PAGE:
#11 Comment By KD On February 26, 2014 @ 11:18 pm

The fundamental need for paradigms in ethics and morality perhaps also suggests why most secular ethical philosophy composed in the last 250 years in the West would be more useful if converted to mulch.

#12 Comment By Michael Guarino On February 26, 2014 @ 11:21 pm

I think KD mentioned Wittgenstein, which is interesting because this post also made me think of his later philosophy. One of the central points he wanted to make was really a refusal, that he was not making a “thesis.” In his day, this was exemplified by the Russellian idea that all knowable truths are logical constructions from sense-data, but it could also be the more prevalent forms of naturalism we see among popular writers. Instead, he wanted to describe our beliefs as “language games” within a web of vague family resemblences. Those games are not justified by correspondence to reality so much as they are by their place in a “form of life.”

The benefit of this refusal to make strong metaphysical claims on purely philosophical grounds (as opposed to religious grounds, which Wittgenstein would have been quite sympathetic to as another form of life which is sincerely important) is flexibility. You can receive new experiences, and all that is incumbent upon you is what you want to do with them, how you will incorporate them into your life. You don’t have a philosophical burden of insanity which must be crossed when experiencing what appears to be the presence of God, or less dramatically a ghost or whatever. I think this is a much healthier and ultimately more intellectually fruitful mindset than the sort of reductive dogmatism a lot of people carry around today.

This also opens a really interesting take on scientific knowledge as well. The practice of taking a subject out of context is not useful when discussing human behavior, because that behavior is often reacting to and creating context, it is relational. But if you are going to create a machine or some reliable tool, you have to think about how something behaves independent of context, because it is not useful if it only works on the Tuesdays in a prime numbered month. So, in a lot of ways, modern science can be understood as an information gathering project for modern engineering. It is a tool for making other tools, which have very strict performance standards as a matter of custom.

#13 Comment By Aaron Gross On February 27, 2014 @ 12:08 am

@Beyng, I didn’t mean to suggest that enchantment, for Taylor, was only a matter of spirits speaking through you and such. I appreciate your quote – I’d forgotten that passage – but I don’t see that it contradicts my point, that it was the Church, long before secularism, that disenchanted the world.

I just skimmed the comments, so if anyone else replied to me and I missed it – sorry!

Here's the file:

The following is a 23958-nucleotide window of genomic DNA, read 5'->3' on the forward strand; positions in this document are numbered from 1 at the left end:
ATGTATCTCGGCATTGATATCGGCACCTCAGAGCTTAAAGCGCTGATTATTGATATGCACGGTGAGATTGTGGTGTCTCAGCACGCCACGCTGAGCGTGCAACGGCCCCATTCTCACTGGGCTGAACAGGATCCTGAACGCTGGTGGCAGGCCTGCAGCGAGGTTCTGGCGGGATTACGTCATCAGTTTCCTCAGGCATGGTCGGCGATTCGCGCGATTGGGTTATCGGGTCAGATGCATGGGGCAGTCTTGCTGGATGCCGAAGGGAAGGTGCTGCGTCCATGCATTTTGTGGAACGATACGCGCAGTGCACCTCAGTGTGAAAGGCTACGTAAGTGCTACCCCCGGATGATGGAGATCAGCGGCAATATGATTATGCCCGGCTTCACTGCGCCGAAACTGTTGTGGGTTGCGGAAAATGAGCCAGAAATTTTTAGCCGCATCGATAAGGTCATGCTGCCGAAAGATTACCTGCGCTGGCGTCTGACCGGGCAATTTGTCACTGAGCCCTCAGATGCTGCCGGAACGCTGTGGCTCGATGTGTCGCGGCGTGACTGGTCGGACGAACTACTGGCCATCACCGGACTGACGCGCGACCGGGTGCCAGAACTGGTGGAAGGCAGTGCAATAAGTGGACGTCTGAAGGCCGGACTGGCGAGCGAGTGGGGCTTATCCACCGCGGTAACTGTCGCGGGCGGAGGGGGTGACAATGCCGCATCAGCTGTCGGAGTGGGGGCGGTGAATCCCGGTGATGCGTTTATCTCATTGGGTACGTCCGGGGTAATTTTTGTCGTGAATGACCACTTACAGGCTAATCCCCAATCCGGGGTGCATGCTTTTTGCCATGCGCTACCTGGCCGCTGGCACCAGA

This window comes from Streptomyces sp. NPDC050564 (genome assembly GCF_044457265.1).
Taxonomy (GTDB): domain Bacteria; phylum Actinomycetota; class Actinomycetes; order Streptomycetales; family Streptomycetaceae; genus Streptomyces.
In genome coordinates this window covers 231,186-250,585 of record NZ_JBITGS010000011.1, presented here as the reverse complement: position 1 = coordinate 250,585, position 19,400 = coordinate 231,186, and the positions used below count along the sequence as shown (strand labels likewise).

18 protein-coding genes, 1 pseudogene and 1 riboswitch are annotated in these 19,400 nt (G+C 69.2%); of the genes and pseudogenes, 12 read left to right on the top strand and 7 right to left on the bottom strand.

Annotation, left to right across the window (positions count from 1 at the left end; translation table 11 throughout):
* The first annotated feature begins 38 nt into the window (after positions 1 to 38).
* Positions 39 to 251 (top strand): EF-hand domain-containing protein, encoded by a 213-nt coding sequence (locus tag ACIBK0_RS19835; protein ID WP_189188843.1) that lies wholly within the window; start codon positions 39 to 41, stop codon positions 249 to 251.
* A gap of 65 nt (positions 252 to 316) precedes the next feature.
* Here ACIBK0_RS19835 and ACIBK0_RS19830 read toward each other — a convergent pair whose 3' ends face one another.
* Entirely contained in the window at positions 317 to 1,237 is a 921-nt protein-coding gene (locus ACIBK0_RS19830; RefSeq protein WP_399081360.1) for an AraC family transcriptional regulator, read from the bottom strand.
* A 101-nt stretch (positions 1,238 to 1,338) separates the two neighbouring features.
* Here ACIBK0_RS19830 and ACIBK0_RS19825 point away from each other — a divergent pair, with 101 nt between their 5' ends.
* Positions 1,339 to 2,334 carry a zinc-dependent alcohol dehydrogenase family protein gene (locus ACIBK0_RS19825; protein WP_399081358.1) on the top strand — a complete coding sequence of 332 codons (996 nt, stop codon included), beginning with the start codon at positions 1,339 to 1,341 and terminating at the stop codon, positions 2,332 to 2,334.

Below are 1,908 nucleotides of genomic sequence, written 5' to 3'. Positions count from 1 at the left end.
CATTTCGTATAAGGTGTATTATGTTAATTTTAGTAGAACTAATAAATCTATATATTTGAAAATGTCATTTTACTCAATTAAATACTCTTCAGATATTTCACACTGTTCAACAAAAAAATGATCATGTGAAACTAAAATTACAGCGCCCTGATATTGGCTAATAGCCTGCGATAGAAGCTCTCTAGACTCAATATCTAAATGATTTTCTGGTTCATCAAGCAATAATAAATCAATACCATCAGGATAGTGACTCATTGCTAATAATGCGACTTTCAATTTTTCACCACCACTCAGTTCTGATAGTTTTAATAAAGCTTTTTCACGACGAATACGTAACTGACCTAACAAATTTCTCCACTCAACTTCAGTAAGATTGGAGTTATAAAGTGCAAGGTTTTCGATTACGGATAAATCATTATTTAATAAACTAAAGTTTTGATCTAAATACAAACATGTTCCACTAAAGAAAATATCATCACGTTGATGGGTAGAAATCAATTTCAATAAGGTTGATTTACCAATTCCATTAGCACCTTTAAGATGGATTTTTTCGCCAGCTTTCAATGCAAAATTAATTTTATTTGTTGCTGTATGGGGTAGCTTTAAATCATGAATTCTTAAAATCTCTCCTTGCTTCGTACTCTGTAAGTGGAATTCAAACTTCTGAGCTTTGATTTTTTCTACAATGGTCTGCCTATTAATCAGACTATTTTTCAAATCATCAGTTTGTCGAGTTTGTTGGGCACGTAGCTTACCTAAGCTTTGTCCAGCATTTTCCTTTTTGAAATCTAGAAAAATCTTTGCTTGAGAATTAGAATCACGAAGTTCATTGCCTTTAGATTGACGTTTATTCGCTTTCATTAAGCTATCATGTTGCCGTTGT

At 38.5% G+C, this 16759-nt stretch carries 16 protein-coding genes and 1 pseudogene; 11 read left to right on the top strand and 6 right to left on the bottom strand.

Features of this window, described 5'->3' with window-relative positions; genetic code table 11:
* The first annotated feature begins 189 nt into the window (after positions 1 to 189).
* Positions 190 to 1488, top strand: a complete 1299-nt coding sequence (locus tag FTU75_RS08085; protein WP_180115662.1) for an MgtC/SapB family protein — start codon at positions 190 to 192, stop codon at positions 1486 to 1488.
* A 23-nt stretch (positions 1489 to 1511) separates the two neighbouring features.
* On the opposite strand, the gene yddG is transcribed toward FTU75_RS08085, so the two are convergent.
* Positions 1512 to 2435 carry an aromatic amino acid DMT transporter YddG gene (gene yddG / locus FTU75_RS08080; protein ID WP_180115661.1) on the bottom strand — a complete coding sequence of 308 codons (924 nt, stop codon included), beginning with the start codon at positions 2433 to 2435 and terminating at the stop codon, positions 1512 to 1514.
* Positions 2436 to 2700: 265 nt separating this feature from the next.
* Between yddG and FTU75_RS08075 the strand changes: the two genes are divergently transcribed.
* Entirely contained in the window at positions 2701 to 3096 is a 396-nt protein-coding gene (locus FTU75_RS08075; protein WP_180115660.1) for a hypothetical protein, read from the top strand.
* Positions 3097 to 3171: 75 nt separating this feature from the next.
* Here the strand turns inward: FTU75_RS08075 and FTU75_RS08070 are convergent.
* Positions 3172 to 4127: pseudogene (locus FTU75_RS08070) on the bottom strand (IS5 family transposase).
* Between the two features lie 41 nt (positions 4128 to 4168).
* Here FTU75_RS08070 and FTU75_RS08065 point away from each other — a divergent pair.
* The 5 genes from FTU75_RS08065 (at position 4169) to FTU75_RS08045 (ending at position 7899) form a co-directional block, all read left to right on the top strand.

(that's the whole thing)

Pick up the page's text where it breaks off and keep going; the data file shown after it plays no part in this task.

@TCarlin, I agree with what you said about psychedelic drugs. We also did LSD, mushrooms, etc., for fun, and we didn’t go blabbing about the philosophical implications; this was in the late 1970s, which were self-consciously not the 1960s. I still think remember thinking, after doing LSD, that maybe this really was cleansing the doors of perception. Maybe the way I perceive the sun shimmering on the lake while I’m on LSD really is closer to reality. It definitely shakes up the naive, materialist worldview.

I recommend trying psychedelic drugs to anyone who’s not mentally unbalanced or something and is more or less responsible. (Yes, that includes my own children when they get older.) It really is mind-expanding.

#14 Comment By Mark Christensen On February 27, 2014 @ 12:16 am

Rod: That is, having lost the ability to perceive spiritual reality, it will not be possible under normal circumstances to regain it, because it will literally not make sense.

Yes, and no. It never did make sense, insofar as it is radically subjective and transcendent, which has always been the key (political) problem. Religion made out revealed truth could overcome the dilemma, but it can’t. And now it is is losing its grip.

We obviously can’t recover the situation using language, or force. Describe what, force what? Unfortunately, secularism makes it worse, using language and technology to attempt to force us – most especially religionists – to let go and tap that unknowable ultimate reality that it actively denies.

#15 Comment By Michael Guarino On February 27, 2014 @ 12:34 am

Regarding Perennialism, I am actually a bit ignorant, so I naturally looked to wikipedia, which defined it as saying that incompatible religious philosophies shares a single, universal truth out of which they all grow. Or at least grow in some sense.

Honestly, this should be a truism. That a number of theories, metaphysical claims of religious traditions in this example, are incompatible simply means that if you take the union of all of them, you get an inconsistent set of propositions. But there is no reason why the intersection of all those theories must be either empty, inconsistent, or only containing trivialities, which is the simplest form of what they are saying (they are also claiming that the smallest set forms a sort of kernel from which the rest of the traditions can be built). In order to argue otherwise, you would have to say that for any truly important moral or metaphysical claim, there is at least one tradition that has decided to deny it. That seems really unlikely to me. Some things are just too difficult to live without, like laws against killing without just cause (although there are societies that really bend this). I guess another is the claim that we are not simply animals.